If I want to speak Navajo with my friend on the phone, I shouldn’t have to clear it first with the phone company.
Some proponents of other VoIP encryption schemes say that it offends their sensibilities to see ZRTP negotiate the cryptographic keys in the media stream, instead of in the signaling layer, as other VoIP encryption schemes do. They call it a “layer violation”. But to me (and to a number of other protocol designers I’ve talked to), it seems clear that the signaling should take care of its own key negotiation for signaling authentication, and the media layer should negotiate its own keys for media encryption. The two layers should each take care of their own cryptographic needs. If anything, doing the media encryption key negotiation in the signaling layer is the real layer violation.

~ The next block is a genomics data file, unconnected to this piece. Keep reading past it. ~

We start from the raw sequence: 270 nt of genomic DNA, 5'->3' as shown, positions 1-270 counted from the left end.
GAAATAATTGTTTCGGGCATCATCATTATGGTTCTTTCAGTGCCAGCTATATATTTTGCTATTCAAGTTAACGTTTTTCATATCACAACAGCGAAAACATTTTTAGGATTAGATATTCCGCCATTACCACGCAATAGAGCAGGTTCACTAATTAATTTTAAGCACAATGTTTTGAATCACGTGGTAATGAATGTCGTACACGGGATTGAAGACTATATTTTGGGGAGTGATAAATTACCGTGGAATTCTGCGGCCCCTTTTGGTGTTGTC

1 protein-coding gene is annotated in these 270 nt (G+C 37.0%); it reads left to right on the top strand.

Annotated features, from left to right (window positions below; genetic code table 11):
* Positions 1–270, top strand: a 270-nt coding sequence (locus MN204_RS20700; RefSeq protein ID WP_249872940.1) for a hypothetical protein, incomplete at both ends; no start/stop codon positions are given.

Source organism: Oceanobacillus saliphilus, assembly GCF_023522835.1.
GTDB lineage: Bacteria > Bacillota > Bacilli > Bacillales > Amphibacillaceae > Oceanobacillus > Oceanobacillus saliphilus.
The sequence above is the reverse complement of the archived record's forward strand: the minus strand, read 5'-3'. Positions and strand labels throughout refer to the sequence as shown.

In the same vein, I don’t feel that the VoIP service providers can always be trusted to act with my interests in mind, so I don’t want to involve their SIP servers in my encryption key negotiations. If I want to speak Navajo with my friend on the phone, I shouldn’t have to clear it first with the phone company. It’s just none of their business. And that’s part of what makes ZRTP so broadly appealing.
It’s also worth noting that traditional secure telephones in the PSTN world, such as the AT&T TSD-3600 or the STU-III, did all their key negotiations in the media stream. They used a modem to establish a digital channel on a normal voice grade phone line, negotiated their keys, and sent an encrypted voice stream all on the same channel. No one called it a layer violation. This is the way secure phones always worked before VoIP came along.